• Don’t write your alt text with the intention of improving your SEO. Sure, you can introduce the odd keyword or two but remember that an alt text’s sole purpose is to make your images accessible.
  • You don’t have to provide alt text for images that serve a purely decorative purpose; only write alt text for those images that complement your website’s content (for decorative images, simply marking them as “decorative” in your program is sufficient).

Install the WP accessibility plugin

WordPress offers a number of accessibility plugins leveraging which you can make your website navigable for users with disabilities. One such plugin is WP Accessibility. Some of the salient functionalities of this WordPress accessibility plugin are:

  • Checking if your theme is accessibility-ready
  • Introducing an accessibility toolbar
  • Tracking the manner in which the accessibility features on your site are being used

After installing and activating this WordPress accessibility plugin, you’ll need to configure it to meet your requirements. In the process of doing so, you’ll come across numerous sections in its settings page. Let’s take a quick look at them:

  • Add Skip Links- Skip links are extremely helpful for individuals using screen readers for they allow them to navigate directly to the content section of your page. This setting is enabled by default.
  • Accessibility Toolbar- When enabled, this toolbar offers users certain configuration options (such as adjusting the color contrast or resizing fonts) using which they can improve your page’s readability for themselves.
  • Accessibility Fixes- These are settings that set right potential accessibility issues on your WordPress website. A few of these settings are enabled by default on this WordPress accessibility plugin. Additionally, if you have employed an accessibility-ready theme that has already implemented some of these settings, you’ll be shown a message confirming the same. 
  • Accessibility Features- These are options that exist to improve the accessibility of your site’s content such as enabling content summaries, supporting longdesc on featured images, and the like. 
  • Testing & Admin Experience- These settings allow you to enhance the accessibility of your WordPress admin area, besides aiding with testing.
  • Remove Title Attributes- With this section, you can do away with title attributes, generally considered purposeless by accessibility experts.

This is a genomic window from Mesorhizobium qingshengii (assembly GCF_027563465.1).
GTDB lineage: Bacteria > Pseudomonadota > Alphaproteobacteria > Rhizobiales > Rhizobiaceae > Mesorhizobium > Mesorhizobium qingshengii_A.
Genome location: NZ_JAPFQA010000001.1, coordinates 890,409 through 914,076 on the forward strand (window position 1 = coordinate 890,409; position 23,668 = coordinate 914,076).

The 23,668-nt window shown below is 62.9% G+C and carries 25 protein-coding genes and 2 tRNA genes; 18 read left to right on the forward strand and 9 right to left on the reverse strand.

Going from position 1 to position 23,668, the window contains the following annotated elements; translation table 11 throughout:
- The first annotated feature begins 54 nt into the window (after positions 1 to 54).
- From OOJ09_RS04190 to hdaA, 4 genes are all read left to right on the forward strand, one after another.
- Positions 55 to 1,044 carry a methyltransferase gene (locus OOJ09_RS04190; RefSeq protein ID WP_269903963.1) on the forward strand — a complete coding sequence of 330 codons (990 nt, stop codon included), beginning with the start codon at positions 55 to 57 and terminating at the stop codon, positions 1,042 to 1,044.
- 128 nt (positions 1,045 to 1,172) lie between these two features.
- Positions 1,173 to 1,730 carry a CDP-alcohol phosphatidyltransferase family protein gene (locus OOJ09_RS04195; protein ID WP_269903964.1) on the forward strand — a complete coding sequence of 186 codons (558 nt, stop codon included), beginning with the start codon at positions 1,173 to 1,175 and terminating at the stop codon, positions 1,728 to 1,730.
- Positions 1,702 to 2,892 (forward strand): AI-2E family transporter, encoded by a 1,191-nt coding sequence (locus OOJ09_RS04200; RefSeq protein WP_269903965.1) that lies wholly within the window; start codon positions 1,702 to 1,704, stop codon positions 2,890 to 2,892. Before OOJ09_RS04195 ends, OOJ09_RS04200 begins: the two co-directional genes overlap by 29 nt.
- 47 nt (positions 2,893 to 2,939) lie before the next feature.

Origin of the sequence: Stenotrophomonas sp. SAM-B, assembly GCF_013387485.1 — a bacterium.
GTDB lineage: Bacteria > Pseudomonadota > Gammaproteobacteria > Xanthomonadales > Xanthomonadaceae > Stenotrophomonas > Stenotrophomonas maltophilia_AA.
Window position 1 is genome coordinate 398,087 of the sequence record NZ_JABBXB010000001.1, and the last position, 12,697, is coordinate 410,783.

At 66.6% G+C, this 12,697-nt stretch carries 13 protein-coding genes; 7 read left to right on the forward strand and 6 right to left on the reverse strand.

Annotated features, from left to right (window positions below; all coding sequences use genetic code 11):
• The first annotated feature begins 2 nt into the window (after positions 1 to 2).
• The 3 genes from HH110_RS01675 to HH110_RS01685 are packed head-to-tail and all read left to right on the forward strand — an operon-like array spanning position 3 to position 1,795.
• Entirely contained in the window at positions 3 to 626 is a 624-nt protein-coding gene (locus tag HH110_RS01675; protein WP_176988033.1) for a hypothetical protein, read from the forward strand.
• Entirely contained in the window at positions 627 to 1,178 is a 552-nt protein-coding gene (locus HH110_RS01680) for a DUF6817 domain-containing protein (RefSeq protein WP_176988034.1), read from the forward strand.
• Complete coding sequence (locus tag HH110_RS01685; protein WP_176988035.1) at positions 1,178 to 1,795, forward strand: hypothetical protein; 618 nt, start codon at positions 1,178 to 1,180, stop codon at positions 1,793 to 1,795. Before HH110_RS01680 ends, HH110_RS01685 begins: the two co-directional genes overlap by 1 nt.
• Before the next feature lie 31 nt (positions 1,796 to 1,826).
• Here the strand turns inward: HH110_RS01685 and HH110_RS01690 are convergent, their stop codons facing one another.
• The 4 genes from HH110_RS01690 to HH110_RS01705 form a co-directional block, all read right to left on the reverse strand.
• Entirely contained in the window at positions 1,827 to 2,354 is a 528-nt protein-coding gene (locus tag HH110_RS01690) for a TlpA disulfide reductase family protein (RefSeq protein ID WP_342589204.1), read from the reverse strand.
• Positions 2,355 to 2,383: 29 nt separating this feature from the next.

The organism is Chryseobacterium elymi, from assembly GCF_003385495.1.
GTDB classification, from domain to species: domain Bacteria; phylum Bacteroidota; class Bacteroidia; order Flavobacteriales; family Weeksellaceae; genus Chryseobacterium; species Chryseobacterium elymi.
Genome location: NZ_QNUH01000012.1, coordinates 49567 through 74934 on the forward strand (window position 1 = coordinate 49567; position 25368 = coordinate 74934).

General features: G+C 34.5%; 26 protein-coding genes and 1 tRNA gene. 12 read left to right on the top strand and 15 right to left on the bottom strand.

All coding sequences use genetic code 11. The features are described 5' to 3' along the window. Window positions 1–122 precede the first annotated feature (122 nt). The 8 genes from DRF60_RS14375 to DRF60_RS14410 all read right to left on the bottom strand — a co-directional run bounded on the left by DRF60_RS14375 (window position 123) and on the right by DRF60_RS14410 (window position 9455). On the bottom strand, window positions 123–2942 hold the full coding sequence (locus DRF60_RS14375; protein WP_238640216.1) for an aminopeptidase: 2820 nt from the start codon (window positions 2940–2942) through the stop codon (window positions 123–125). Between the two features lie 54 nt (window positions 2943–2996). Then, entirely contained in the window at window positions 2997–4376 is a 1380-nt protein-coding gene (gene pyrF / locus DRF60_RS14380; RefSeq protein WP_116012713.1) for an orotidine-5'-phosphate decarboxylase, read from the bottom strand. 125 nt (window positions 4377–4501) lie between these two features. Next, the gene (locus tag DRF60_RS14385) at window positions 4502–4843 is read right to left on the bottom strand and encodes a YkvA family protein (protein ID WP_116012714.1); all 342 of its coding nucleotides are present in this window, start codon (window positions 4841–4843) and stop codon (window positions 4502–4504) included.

Fix your website’s color contrast

Providing ample color contrast is key to making your website accessible. Should your color contrast not be up to the mark, your site will end up posing readability issues for users with color blindness and color vision. As per web accessibility standards, regular text must be at least 4.5 times brighter than the background (meaning a contrast ratio of 4.5:1) and larger text must be 3 times as bright as the background. Now, how can you check this ratio? Easy- by using a contrast testing tool. There are scores of such tools available online such as WebAIM Contrast Checker, Contrast Finder, Coolors, Contrast Ratio, and Monsido, to name some. 

Wrapping it up

Inclusive digital access is identified as a civil right, thus, making it imperative for businesses to strive towards developing accessible websites. We hope the techniques with wordpress accessibility plugin shared above have helped you understand how you can go about improving the accessibility of your WordPress website but still it is essential to partner with a wordpress development company for a clear scope of work. We at mavlers can create a professional and successful accessible website for your business.

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Prajakti Pathak - Content Writer

Prajakti is the Senior Content Marketing Manager at Mavlers. She brings with her a rich content creation experience of over 10 years. A creative mind and a good hold on syntax make her traverse her writing through different forms of content including blogs, interviews, infographics, case studies, etc. While writing is her first love, she’s also an avid birdwatcher.